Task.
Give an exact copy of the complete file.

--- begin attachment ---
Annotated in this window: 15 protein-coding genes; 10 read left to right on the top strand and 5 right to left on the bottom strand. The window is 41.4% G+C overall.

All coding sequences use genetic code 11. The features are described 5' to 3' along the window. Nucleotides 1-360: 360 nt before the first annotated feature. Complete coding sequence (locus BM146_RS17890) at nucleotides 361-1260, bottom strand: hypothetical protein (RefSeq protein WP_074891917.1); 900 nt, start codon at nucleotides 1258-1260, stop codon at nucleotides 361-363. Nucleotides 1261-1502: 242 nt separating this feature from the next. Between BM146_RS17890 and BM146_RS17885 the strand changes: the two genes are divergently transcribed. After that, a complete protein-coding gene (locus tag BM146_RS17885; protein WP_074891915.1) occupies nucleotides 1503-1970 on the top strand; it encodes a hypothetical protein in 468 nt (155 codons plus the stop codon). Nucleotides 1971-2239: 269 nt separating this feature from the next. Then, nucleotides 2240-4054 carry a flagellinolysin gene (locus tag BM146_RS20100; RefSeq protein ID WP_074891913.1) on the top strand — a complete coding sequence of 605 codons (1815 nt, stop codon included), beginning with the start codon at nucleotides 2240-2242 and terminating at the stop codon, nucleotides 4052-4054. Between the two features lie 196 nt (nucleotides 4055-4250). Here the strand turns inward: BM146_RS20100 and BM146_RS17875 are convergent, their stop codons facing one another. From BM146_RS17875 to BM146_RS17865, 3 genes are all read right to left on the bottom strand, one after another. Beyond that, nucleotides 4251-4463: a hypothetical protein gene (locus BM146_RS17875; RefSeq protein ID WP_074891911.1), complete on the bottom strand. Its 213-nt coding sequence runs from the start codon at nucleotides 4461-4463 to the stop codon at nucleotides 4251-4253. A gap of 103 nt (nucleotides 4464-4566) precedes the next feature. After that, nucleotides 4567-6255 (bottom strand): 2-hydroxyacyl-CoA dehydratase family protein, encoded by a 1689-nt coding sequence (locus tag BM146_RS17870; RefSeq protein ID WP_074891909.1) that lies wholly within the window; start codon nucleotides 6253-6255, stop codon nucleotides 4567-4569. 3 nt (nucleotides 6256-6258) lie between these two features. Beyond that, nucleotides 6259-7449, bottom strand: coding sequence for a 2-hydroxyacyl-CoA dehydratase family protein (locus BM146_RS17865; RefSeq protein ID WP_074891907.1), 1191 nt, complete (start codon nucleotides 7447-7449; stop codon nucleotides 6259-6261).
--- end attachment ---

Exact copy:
Annotated in this window: 15 protein-coding genes; 10 read left to right on the top strand and 5 right to left on the bottom strand. The window is 41.4% G+C overall.

All coding sequences use genetic code 11. The features are described 5' to 3' along the window. Nucleotides 1-360: 360 nt before the first annotated feature. Complete coding sequence (locus BM146_RS17890) at nucleotides 361-1260, bottom strand: hypothetical protein (RefSeq protein WP_074891917.1); 900 nt, start codon at nucleotides 1258-1260, stop codon at nucleotides 361-363. Nucleotides 1261-1502: 242 nt separating this feature from the next. Between BM146_RS17890 and BM146_RS17885 the strand changes: the two genes are divergently transcribed. After that, a complete protein-coding gene (locus tag BM146_RS17885; protein WP_074891915.1) occupies nucleotides 1503-1970 on the top strand; it encodes a hypothetical protein in 468 nt (155 codons plus the stop codon). Nucleotides 1971-2239: 269 nt separating this feature from the next. Then, nucleotides 2240-4054 carry a flagellinolysin gene (locus tag BM146_RS20100; RefSeq protein ID WP_074891913.1) on the top strand — a complete coding sequence of 605 codons (1815 nt, stop codon included), beginning with the start codon at nucleotides 2240-2242 and terminating at the stop codon, nucleotides 4052-4054. Between the two features lie 196 nt (nucleotides 4055-4250). Here the strand turns inward: BM146_RS20100 and BM146_RS17875 are convergent, their stop codons facing one another. From BM146_RS17875 to BM146_RS17865, 3 genes are all read right to left on the bottom strand, one after another. Beyond that, nucleotides 4251-4463: a hypothetical protein gene (locus BM146_RS17875; RefSeq protein ID WP_074891911.1), complete on the bottom strand. Its 213-nt coding sequence runs from the start codon at nucleotides 4461-4463 to the stop codon at nucleotides 4251-4253. A gap of 103 nt (nucleotides 4464-4566) precedes the next feature. After that, nucleotides 4567-6255 (bottom strand): 2-hydroxyacyl-CoA dehydratase family protein, encoded by a 1689-nt coding sequence (locus tag BM146_RS17870; RefSeq protein ID WP_074891909.1) that lies wholly within the window; start codon nucleotides 6253-6255, stop codon nucleotides 4567-4569. 3 nt (nucleotides 6256-6258) lie between these two features. Beyond that, nucleotides 6259-7449, bottom strand: coding sequence for a 2-hydroxyacyl-CoA dehydratase family protein (locus BM146_RS17865; RefSeq protein ID WP_074891907.1), 1191 nt, complete (start codon nucleotides 7447-7449; stop codon nucleotides 6259-6261).